Boulder, Colo. - A wildfire driven by dry, windy weather scorched at least 200 acres Friday in the foothills west of Boulder, prompting the evacuation of roughly 200 homes.

An air tanker from New Mexico started dropping fire retardant on the flames by afternoon as wind gusts that had reached 60 mph eased to between 20 and 30 mph.

About 100 firefighters also battled the blaze, which was burning near an area where a wildfire charred nearly 10 square miles and destroyed 169 homes in September.

Maribeth Pecotte of the U.S. Forest Service said the fire had grown to between 200 and 300 acres and was threatening 12 structures, none of which were homes. No buildings have been damaged.

Bizarro Earth

One person dead, 110,000 acres burned in Texas wildfires

Firefighters in Texas continued efforts to contain fast-moving wildfires that have destroyed nearly 60 homes, burned more than 110,000 acres and caused an accident that killed a 5-year-old child, state forestry officials said Monday.

The fires broke out about noon Sunday, said Lewis Kearney, a spokesman for the forest service's Texas State Lone Star Incident Management Team. Officials believe many were started by power lines that fell from high winds.

Since that time, forestry officials, who were called in to help local fire departments, have responded to 25 fires in 15 counties across the Texas Panhandle, Kearney said.

Bizarro Earth

Australia in grip of disasters as wildfires, floods wreck havoc

© unknown
A bushfire burns close to a vineyard in Roleystone, near Perth.
Australia was battling a series of natural and man-made disasters as raging wildfires destroyed over 40 homes on the west coast city of Perth and Victoria was lashed by flashfloods that led to one death, while heavy thunderstorms were threatening to submerge Queensland.

The Meteorology department said heavy rains and possible flash flooding could hit parts of Brisbane, the Somerset area, Ipswich and Lockyer Valley, areas which are already reeling under the recent flooding.

Senior forecaster Rick Threlfall said a major storm was developing around the Marburg and Amberley areas, west of Brisbane, a reported by Herald Sun said quoting experts.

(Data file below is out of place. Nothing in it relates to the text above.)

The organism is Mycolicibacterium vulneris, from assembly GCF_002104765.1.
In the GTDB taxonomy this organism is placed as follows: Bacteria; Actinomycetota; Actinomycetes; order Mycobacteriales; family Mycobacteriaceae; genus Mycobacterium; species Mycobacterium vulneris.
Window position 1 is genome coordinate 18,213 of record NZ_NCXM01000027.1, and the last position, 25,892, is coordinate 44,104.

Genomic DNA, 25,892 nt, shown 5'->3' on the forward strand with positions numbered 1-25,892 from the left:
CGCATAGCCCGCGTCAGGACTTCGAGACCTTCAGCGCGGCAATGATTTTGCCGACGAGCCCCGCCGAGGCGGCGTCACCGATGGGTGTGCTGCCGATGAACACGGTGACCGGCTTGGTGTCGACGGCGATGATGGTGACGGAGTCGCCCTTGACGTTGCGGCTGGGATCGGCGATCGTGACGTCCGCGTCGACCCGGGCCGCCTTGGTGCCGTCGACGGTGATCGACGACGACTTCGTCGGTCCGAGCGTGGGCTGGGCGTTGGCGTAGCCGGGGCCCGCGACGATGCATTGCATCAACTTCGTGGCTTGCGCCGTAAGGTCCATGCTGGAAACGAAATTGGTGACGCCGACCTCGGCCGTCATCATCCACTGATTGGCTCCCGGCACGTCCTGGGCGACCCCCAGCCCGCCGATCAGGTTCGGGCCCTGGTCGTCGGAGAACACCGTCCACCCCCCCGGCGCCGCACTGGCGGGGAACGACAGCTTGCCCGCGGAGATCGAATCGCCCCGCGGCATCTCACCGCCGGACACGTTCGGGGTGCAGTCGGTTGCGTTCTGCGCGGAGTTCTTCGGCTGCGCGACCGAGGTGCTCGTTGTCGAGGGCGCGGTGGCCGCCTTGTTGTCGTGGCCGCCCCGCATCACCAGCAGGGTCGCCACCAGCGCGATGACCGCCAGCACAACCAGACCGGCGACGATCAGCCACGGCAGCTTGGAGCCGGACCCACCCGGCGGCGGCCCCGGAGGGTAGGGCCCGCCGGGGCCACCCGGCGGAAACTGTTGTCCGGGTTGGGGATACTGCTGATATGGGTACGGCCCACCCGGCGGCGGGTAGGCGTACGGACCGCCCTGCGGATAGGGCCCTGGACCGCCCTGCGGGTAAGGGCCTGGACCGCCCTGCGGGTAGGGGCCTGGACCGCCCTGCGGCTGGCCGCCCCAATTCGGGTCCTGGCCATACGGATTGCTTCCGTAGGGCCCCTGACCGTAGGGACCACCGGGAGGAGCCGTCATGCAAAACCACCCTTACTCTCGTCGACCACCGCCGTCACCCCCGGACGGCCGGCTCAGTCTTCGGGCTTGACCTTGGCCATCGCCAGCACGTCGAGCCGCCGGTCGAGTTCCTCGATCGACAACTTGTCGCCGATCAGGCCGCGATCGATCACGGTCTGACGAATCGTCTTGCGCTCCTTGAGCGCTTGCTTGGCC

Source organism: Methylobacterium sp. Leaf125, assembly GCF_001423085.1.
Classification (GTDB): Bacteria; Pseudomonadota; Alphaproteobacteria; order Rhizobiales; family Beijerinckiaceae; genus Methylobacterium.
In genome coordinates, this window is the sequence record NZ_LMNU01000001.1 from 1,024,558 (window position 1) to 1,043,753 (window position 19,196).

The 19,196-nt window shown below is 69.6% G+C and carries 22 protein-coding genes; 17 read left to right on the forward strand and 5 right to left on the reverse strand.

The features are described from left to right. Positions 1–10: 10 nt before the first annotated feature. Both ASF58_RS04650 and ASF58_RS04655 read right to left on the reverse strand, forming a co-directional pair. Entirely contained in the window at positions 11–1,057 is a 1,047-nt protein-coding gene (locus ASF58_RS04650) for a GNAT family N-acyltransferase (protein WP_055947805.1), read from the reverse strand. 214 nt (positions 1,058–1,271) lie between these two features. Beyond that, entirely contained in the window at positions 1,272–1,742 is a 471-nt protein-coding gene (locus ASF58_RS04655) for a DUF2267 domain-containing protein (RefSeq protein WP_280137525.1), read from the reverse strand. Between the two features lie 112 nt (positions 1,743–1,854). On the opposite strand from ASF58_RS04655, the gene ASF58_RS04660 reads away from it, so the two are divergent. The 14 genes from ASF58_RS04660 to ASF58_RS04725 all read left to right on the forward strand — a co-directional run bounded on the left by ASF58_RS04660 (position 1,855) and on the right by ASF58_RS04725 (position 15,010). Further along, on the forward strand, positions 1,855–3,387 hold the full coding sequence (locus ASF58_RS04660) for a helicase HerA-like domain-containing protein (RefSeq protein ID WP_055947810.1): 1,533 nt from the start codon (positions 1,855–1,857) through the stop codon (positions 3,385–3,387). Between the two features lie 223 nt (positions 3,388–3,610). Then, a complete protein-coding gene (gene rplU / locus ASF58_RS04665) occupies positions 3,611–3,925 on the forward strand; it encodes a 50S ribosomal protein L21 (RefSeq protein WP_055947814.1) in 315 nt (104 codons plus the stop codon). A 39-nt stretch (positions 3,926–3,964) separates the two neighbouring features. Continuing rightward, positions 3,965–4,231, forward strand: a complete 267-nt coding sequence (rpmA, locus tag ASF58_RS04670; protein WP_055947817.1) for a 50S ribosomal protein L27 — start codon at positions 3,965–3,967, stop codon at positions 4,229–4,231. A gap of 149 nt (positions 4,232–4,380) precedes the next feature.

"That storm's not moving too far and it's produced about 40 to 50 mm (rainfall) in the last hour... with those rainfall totals flash flooding is a potential," he said.

"We've also got a storm currently heading towards Toowoomba. That's not looking too severe at the moment," he added.


US: Colorado fire commander says next 36 hours pivotal

© AP Photo/Ed Andrieski
A slurry bomber drops retardant on a burning ridge as the sun sets behind it as a wildfire burns west of Loveland, Colo., on Sunday, Sept. 12, 2010.
Loveland - Officials say the next 36 hours are pivotal for crews to make headway against a fire burning very dry trees and grass in steep terrain of northern Colorado foothills.

Incident team manager Jim Thomas says warm, dry weather is helping fuel the nearly 1,000-acre wildfire near Loveland, and crews are also expecting winds to pick up later Tuesday and into Wednesday.

More than 400 firefighters have been assigned to fight the fire. The team that led the fight against a wildfire that's now contained near Boulder has taken over.

Arrow Down

US: 169 Homes Destroyed in Colorado Wildfire

© AP Photo/Mark Leffingwell
A home destroyed by a wildfire is shown in an aerial photo over Boulder, Colo., Wednesday, Sept. 8, 2010.
Hundreds of residents evacuated by a wildfire that has destroyed at least 169 houses in the Colorado foothills were being temporarily allowed back to their homes Thursday.

Firefighters were also working to make progress containing the fire ahead of strong winds expected later in the day. Gusts of up to 60 mph could blow away the little moisture the area has seen and spread the fire beyond the 20-mile-long perimeter.

Containment lines have been built around 30 percent of the fire, but firefighters warned that progress could be undone.

"The wind event tonight, we could be off to the races," said Rob Bozeman, field observer with the Boulder Mountain Fire Protection District.